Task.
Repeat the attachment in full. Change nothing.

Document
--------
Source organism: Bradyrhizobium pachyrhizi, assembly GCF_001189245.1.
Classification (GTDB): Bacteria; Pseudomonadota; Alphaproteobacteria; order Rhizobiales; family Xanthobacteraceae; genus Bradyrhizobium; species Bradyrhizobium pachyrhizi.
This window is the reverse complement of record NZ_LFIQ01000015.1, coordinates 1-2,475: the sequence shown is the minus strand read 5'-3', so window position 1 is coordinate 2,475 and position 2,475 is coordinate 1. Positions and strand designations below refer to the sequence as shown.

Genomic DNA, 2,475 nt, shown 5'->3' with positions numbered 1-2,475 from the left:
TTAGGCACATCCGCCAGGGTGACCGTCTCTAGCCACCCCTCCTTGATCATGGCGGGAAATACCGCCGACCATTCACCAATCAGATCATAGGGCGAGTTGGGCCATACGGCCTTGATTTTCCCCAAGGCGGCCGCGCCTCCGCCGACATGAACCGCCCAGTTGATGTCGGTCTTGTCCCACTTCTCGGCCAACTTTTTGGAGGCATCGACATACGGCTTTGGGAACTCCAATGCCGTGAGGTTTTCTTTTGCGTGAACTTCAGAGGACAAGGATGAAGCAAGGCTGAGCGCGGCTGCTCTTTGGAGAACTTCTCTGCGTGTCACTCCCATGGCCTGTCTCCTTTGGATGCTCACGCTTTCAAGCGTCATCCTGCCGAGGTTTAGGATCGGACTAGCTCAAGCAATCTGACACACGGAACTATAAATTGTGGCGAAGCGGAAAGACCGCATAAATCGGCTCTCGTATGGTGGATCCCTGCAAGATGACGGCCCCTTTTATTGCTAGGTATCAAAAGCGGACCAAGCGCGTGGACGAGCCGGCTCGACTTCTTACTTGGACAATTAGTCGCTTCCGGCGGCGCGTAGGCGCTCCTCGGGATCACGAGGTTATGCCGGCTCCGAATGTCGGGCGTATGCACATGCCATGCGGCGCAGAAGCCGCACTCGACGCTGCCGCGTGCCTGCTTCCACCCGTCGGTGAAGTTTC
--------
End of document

Source organism: Bradyrhizobium pachyrhizi, assembly GCF_001189245.1.
Classification (GTDB): Bacteria; Pseudomonadota; Alphaproteobacteria; order Rhizobiales; family Xanthobacteraceae; genus Bradyrhizobium; species Bradyrhizobium pachyrhizi.
This window is the reverse complement of record NZ_LFIQ01000015.1, coordinates 1-2,475: the sequence shown is the minus strand read 5'-3', so window position 1 is coordinate 2,475 and position 2,475 is coordinate 1. Positions and strand designations below refer to the sequence as shown.

Genomic DNA, 2,475 nt, shown 5'->3' with positions numbered 1-2,475 from the left:
TTAGGCACATCCGCCAGGGTGACCGTCTCTAGCCACCCCTCCTTGATCATGGCGGGAAATACCGCCGACCATTCACCAATCAGATCATAGGGCGAGTTGGGCCATACGGCCTTGATTTTCCCCAAGGCGGCCGCGCCTCCGCCGACATGAACCGCCCAGTTGATGTCGGTCTTGTCCCACTTCTCGGCCAACTTTTTGGAGGCATCGACATACGGCTTTGGGAACTCCAATGCCGTGAGGTTTTCTTTTGCGTGAACTTCAGAGGACAAGGATGAAGCAAGGCTGAGCGCGGCTGCTCTTTGGAGAACTTCTCTGCGTGTCACTCCCATGGCCTGTCTCCTTTGGATGCTCACGCTTTCAAGCGTCATCCTGCCGAGGTTTAGGATCGGACTAGCTCAAGCAATCTGACACACGGAACTATAAATTGTGGCGAAGCGGAAAGACCGCATAAATCGGCTCTCGTATGGTGGATCCCTGCAAGATGACGGCCCCTTTTATTGCTAGGTATCAAAAGCGGACCAAGCGCGTGGACGAGCCGGCTCGACTTCTTACTTGGACAATTAGTCGCTTCCGGCGGCGCGTAGGCGCTCCTCGGGATCACGAGGTTATGCCGGCTCCGAATGTCGGGCGTATGCACATGCCATGCGGCGCAGAAGCCGCACTCGACGCTGCCGCGTGCCTGCTTCCACCCGTCGGTGAAGTTTC